Gall bladder cancer: A single center experience
Introduction Gallbladder cancer (GBC) is the most common malignancy of the biliary tract, which is increasing in Southeast Asia. An early diagnosis is crucial for curative surgical resection. However, patients present late because at an early stage the initial symptoms are non- specific. Radical surgery is a challenging operation, and should be carried out only if R0 resection is feasible.
Objectives: The aim of this study was to analyse the patient profile, clinical presentation and peri-operative outcome of patients who underwent various surgeries for GBC.
Methodology: Patients who had undergone surgery for GBC at our center over a 7 year period were identified from our database. A retrospective analysis from prospectively collected data was done. We analysed the outcome of these patients over the study period.
Results: Forty-four patients underwent surgery for GBC. There was a female preponderance (34 patients; 77%) and the mean age of the patients was 54 years (range 22-76 years). Thirty-six patients (82%) were diagnosed pre-operatively. Extended cholecystectomy (either segment IVb/V or 2cm nonanatomical wedge resection of the liver) with standard lymph node clearance was performed in 35 patients (79%). Peri-operative complications was seen in 11 patients (25%) and in hospital mortality was seen in 2 patients (4.5%)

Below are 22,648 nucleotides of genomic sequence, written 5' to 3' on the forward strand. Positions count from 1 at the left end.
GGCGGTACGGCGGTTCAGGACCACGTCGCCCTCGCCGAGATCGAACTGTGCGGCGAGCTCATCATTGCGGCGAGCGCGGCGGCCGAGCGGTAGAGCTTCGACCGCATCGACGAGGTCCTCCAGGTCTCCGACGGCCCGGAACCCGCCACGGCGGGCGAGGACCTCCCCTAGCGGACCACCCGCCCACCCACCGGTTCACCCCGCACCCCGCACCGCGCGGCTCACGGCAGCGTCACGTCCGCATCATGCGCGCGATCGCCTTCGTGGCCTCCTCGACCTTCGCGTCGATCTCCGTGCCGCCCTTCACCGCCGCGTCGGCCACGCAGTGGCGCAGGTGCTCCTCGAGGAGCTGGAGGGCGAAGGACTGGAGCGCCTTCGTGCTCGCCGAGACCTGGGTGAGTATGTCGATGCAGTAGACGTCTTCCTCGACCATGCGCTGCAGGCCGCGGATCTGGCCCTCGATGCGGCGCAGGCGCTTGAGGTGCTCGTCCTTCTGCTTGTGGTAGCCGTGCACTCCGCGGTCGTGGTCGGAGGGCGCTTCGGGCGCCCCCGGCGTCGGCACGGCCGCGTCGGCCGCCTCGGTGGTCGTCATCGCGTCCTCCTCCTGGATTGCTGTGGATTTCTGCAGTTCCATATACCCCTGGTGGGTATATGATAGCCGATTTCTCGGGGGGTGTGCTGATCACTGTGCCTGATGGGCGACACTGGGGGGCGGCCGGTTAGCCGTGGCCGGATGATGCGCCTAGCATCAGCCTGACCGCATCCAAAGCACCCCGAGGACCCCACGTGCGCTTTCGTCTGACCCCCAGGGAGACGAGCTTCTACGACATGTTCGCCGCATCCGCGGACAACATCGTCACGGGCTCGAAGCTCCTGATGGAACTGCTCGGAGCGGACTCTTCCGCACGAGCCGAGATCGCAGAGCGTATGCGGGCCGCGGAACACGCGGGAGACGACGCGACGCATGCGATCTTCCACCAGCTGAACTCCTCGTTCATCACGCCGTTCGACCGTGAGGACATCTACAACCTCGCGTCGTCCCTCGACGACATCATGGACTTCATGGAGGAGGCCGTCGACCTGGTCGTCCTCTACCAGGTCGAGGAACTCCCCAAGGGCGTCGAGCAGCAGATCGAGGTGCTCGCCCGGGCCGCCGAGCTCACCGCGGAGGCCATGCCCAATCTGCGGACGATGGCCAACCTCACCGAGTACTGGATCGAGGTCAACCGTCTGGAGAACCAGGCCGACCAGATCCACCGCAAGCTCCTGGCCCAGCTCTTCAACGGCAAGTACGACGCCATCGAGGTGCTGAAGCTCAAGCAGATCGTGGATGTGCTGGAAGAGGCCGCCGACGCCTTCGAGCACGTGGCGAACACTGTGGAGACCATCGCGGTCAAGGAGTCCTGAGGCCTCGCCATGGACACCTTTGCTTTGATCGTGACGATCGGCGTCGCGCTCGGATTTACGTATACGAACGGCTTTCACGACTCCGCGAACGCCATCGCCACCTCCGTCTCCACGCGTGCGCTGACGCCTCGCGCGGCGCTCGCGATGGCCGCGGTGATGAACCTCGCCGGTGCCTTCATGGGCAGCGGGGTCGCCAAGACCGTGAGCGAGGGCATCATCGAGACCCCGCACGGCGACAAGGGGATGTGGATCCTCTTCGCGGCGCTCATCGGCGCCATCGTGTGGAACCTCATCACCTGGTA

Conclusion: GBC is the most common malignancy of the biliary tract. As majority of patient present with locally advanced disease a potential curative resection warrants an aggressive surgical approach, which includes liver resection, lymph node clearance and resection of involved adjacent organs. Although this is a formidable surgery, it is the only chance for long-term survival.
Copyright (c) 2018 Sushil Bahadur Rawal, Kunda Bikram Shah, Dhana Bahadur Shrestha, Srijan Malla, Jyoti Rayamajhi, Manoj Kumar Jha, Anup Thapa
This work is licensed under a Creative Commons Attribution 4.0 International License.